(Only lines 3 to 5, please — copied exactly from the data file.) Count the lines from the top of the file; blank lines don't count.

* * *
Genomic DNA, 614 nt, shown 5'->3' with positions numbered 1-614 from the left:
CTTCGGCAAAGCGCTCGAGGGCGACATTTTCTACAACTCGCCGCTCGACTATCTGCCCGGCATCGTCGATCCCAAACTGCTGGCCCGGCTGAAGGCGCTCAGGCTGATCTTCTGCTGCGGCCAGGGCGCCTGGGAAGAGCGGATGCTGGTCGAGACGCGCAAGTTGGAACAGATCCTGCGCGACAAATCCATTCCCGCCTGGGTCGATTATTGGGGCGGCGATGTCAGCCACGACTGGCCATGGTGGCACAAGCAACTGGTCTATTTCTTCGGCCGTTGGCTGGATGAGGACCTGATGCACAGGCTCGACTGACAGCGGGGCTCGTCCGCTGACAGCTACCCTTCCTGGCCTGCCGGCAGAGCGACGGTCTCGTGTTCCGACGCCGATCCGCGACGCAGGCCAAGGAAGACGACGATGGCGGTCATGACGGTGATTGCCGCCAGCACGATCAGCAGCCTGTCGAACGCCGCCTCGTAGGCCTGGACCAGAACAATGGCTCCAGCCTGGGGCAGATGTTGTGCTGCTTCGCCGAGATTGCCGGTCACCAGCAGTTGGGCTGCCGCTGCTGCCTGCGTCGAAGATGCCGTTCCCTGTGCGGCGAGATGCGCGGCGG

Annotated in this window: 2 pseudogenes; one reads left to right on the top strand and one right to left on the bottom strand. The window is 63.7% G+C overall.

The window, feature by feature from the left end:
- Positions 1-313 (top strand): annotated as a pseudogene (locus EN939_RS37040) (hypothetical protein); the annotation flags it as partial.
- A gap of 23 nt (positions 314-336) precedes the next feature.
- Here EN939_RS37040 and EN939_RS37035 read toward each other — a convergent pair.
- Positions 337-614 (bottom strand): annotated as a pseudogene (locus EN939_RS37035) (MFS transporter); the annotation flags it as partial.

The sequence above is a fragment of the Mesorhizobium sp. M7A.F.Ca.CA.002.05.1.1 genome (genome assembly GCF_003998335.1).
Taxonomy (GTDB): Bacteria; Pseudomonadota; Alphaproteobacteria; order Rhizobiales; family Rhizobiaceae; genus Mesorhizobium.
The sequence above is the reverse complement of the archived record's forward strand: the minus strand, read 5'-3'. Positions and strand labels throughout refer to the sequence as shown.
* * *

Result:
Annotated in this window: 2 pseudogenes; one reads left to right on the top strand and one right to left on the bottom strand. The window is 63.7% G+C overall.

The window, feature by feature from the left end:
- Positions 1-313 (top strand): annotated as a pseudogene (locus EN939_RS37040) (hypothetical protein); the annotation flags it as partial.